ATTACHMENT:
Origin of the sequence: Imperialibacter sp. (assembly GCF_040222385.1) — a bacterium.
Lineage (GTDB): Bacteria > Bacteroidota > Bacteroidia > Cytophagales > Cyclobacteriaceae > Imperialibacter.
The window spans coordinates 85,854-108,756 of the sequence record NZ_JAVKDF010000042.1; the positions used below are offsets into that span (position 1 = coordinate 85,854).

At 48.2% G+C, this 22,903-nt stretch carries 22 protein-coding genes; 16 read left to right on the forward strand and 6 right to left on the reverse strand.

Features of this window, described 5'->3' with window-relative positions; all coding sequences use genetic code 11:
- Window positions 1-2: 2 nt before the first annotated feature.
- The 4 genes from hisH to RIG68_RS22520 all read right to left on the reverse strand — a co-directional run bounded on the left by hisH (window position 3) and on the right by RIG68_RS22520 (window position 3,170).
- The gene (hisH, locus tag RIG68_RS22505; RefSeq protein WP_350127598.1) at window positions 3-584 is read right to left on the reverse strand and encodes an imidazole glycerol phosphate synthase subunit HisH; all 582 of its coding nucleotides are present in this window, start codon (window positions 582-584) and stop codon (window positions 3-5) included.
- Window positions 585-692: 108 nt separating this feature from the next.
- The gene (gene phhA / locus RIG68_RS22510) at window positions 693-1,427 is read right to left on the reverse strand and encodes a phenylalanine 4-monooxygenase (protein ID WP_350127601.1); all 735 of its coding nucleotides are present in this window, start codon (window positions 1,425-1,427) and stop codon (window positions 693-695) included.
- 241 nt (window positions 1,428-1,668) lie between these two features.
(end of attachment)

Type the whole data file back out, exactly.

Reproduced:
Origin of the sequence: Imperialibacter sp. (assembly GCF_040222385.1) — a bacterium.
Lineage (GTDB): Bacteria > Bacteroidota > Bacteroidia > Cytophagales > Cyclobacteriaceae > Imperialibacter.
The window spans coordinates 85,854-108,756 of the sequence record NZ_JAVKDF010000042.1; the positions used below are offsets into that span (position 1 = coordinate 85,854).

At 48.2% G+C, this 22,903-nt stretch carries 22 protein-coding genes; 16 read left to right on the forward strand and 6 right to left on the reverse strand.

Features of this window, described 5'->3' with window-relative positions; all coding sequences use genetic code 11:
- Window positions 1-2: 2 nt before the first annotated feature.
- The 4 genes from hisH to RIG68_RS22520 all read right to left on the reverse strand — a co-directional run bounded on the left by hisH (window position 3) and on the right by RIG68_RS22520 (window position 3,170).
- The gene (hisH, locus tag RIG68_RS22505; RefSeq protein WP_350127598.1) at window positions 3-584 is read right to left on the reverse strand and encodes an imidazole glycerol phosphate synthase subunit HisH; all 582 of its coding nucleotides are present in this window, start codon (window positions 582-584) and stop codon (window positions 3-5) included.
- Window positions 585-692: 108 nt separating this feature from the next.
- The gene (gene phhA / locus RIG68_RS22510) at window positions 693-1,427 is read right to left on the reverse strand and encodes a phenylalanine 4-monooxygenase (protein ID WP_350127601.1); all 735 of its coding nucleotides are present in this window, start codon (window positions 1,425-1,427) and stop codon (window positions 693-695) included.
- 241 nt (window positions 1,428-1,668) lie between these two features.